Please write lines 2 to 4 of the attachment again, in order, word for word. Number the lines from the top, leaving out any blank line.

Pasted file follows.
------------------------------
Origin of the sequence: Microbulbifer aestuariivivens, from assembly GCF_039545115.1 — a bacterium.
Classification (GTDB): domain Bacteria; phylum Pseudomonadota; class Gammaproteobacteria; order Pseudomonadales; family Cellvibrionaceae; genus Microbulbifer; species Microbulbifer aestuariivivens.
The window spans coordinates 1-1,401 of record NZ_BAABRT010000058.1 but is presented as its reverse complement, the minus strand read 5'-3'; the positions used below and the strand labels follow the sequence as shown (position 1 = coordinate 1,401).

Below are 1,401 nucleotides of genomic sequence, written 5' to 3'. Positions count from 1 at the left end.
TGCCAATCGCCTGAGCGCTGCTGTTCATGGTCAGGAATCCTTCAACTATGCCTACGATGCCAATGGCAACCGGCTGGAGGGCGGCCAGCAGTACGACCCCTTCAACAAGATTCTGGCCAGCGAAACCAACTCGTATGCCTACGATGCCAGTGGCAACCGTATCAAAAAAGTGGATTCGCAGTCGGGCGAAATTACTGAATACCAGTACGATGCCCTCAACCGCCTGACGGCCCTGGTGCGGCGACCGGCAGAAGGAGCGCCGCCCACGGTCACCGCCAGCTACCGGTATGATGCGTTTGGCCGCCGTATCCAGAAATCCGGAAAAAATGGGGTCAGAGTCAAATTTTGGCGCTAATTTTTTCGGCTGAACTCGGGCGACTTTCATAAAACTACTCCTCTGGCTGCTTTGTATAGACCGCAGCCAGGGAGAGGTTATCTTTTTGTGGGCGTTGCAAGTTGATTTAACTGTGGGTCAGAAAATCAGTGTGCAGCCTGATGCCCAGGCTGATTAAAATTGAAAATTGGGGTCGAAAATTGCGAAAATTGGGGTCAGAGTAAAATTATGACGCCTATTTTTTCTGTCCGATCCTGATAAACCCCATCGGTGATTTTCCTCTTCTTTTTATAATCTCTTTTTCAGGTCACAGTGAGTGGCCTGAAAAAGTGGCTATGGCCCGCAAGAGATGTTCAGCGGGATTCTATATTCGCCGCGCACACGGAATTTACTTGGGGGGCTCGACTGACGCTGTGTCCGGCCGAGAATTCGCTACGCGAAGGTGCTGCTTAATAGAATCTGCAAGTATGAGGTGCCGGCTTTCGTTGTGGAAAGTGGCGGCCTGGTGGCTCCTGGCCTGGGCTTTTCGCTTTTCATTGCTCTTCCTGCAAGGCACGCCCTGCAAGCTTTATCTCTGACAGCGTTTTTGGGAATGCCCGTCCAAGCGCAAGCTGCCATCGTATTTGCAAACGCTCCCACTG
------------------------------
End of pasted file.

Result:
Classification (GTDB): domain Bacteria; phylum Pseudomonadota; class Gammaproteobacteria; order Pseudomonadales; family Cellvibrionaceae; genus Microbulbifer; species Microbulbifer aestuariivivens.
The window spans coordinates 1-1,401 of record NZ_BAABRT010000058.1 but is presented as its reverse complement, the minus strand read 5'-3'; the positions used below and the strand labels follow the sequence as shown (position 1 = coordinate 1,401).

Below are 1,401 nucleotides of genomic sequence, written 5' to 3'. Positions count from 1 at the left end.